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Isles captain Yashin benched in Game 2 win

SYOSSET, N.Y. -- Now that Rick DiPietro has returned to the
ice, the biggest question surrounding the New York Islanders is why
captain Alexei Yashin saw so little of it.

Fresh off a split of the opening two games in Buffalo of the
first-round playoff series against the Sabres, the underdog
Islanders returned to their home practice rink Sunday and tried to
figure out how to take control of the best-of-seven matchup.

While rain poured down and the wind whipped on Long Island,
coach Ted Nolan tried to diffuse a potential storm in his locker
room before Monday night's Game 3. All seems right with the
eighth-seeded Islanders, except Yashin saw little action in the
final two periods of the win and played 10 shifts for 7:07 of ice
time overall -- both team lows and all with the teams at even
strength.

"Whatever I get, I will give my best," said Yashin, who has
one shot -- a Game 2 attempt in the third period -- in the series,
and was relegated to fourth-line status. "It's most important for
the team to get a win. We did a great job like a team and Ricky
played unbelievable. It's the reason why we won.

"I'm not thinking individual role. It's really like a team
effort."

DiPietro displayed his top form by making 32 saves in Saturday
night's 3-2 victory, his first game back after a three-week layoff
following the second of two concussions in a 12-day span.

That was the good, but Yashin's banishment certainly raised
eyebrows.

It is not Yashin's first benching of the season, but Nolan shied
away from heaping blame on the enigmatic forward. Instead, the
coach sought to point out that other players also had time cut so
he could mix and match lines to counteract the Sabres' speed.

He wouldn't buy into the notion that this was an extreme move.

"We need a little bit more from everybody, from the 20th man to
the first man," Nolan said. "We have been doing that almost all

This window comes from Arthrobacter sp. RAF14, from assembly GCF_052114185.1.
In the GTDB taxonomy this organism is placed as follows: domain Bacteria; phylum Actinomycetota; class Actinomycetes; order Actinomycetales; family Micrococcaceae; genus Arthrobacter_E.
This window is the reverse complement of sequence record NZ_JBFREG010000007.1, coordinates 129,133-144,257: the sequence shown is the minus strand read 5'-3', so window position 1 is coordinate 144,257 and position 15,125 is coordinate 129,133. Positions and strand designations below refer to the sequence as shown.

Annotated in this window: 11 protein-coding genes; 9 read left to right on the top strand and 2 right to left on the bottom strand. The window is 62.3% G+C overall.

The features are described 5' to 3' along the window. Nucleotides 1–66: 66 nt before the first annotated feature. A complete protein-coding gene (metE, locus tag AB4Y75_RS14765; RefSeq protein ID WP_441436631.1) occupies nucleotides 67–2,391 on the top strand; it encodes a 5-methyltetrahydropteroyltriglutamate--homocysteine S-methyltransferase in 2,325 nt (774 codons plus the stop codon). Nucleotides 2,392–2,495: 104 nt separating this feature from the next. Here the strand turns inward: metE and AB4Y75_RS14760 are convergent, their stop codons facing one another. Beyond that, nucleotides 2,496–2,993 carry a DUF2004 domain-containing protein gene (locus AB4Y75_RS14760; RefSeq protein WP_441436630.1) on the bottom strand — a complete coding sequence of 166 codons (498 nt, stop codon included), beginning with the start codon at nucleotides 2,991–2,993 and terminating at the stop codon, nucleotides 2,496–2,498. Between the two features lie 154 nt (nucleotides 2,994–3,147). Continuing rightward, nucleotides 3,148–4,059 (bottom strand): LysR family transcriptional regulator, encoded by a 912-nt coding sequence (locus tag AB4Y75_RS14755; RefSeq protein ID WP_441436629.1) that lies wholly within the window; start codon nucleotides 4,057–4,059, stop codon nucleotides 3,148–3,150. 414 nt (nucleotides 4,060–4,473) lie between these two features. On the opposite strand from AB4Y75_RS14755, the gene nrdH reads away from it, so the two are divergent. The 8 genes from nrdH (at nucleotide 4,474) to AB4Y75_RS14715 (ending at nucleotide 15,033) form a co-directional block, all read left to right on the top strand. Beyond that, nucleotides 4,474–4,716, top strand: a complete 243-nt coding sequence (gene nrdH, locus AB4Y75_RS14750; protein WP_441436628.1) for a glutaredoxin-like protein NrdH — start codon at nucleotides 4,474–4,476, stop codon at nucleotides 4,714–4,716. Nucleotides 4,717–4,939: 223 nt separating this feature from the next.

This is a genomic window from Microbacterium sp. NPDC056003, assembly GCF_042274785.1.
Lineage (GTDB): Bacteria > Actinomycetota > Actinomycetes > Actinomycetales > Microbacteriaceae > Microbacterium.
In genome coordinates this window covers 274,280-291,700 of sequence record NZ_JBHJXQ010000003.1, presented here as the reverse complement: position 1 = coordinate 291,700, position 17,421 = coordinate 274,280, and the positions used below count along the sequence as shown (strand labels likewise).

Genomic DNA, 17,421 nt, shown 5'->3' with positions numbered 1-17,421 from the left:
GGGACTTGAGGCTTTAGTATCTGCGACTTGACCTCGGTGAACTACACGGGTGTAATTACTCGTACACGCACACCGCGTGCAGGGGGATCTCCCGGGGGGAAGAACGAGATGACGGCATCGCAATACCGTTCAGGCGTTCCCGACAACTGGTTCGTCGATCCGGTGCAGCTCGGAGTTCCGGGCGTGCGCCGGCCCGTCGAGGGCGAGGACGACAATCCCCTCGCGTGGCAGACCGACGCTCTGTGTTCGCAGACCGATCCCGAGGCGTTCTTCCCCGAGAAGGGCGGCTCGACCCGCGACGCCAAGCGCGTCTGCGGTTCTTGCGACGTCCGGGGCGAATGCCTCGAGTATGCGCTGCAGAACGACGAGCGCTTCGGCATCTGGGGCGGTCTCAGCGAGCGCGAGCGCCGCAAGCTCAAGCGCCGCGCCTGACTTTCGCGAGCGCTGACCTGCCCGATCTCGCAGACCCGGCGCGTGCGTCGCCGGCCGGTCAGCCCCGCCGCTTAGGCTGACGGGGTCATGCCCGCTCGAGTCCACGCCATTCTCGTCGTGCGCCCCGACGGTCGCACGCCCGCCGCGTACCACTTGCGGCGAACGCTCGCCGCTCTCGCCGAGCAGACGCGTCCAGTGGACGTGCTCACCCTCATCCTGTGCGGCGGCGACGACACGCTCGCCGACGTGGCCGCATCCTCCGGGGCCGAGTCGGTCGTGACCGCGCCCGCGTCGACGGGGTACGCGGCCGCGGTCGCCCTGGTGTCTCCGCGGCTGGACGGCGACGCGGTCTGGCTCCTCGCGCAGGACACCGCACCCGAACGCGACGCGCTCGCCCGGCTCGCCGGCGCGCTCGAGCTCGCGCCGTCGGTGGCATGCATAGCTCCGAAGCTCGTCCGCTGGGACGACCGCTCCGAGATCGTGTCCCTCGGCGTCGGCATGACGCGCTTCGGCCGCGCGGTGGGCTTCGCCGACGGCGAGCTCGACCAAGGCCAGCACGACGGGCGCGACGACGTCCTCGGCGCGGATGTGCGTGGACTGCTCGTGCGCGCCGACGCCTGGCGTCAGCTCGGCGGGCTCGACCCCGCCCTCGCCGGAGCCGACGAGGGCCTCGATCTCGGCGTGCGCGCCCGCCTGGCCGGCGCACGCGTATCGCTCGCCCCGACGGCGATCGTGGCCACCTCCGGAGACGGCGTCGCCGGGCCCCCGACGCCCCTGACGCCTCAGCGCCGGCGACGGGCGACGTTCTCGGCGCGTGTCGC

season. [Saturday] night, it just happened to be Yash's situation
that came up. We needed to get something going, so we put [Richard]
Zednik on that line.

"We have a group of guys that on any given moment, somebody
jumps in, somebody jumps out. That's what I most like about our
team."

Nolan spent about 20 minutes with Yashin before speaking to
reporters Sunday, yet noted that was just the last of a series of
meetings he held with many of his players.

After a similar benching earlier this season, Yashin was
restored to his usual spot on a scoring line and garnered a typical
amount of ice time in the following game. Whether that happens
again will be decided Monday morning after the pregame skate.

If he does move up, Yashin could play a key role as the
Islanders try to reverse a recent trend that began once they
started making regular trips back to the playoffs.

In each of their previous two appearances, first-round matchups
with Ottawa (2003) and Tampa Bay (2004), the Islanders earned a
split on the road only to drop the next two at home en route to
five-game eliminations.

Against the Lightning three years ago, New York didn't even
manage a goal on home ice.

"I think we're a lot more mature as a hockey team than we were
back then," forward Jason Blake said. "We had great personnel,
but I think overall we didn't have ... I don't know if it's
maturity. We have a lot older team this year and I know we'll be
ready."
And the time for catching Buffalo off-guard might be over, too.
The Sabres posted an NHL-high 53 wins and 308 goals. Of the six
they've scored in the two games against the Islanders, four have
come from defensemen. The only forward to find the net was Chris Drury, who scored twice in the 4-1 win in Game 1.

"It's still early, it's two games," Sabres co-captain Daniel
Briere said. "Sometimes you go through streaks like that in the
season also. It's not like we don't want to score. DiPietro made
some big saves.

"I hadn't even realized that we've had only one forward score
so far."

With 25 road wins during the regular season, Buffalo is unlikely
to be rattled by the faithful at Nassau Coliseum. The Sabres
haven't lost consecutive games since a three-game skid from March
7-10. The one before that was back in January.

"It's not just another loss, it's a playoff loss," forward
Thomas Vanek said Sunday in Buffalo. "We looked at some video at
what we did wrong and had a good practice.

"I don't think it's a wake-up call. We knew it wasn't going to
be easy and we didn't think we were going to beat these guys in
four games. We're 1-1, and it's a long series."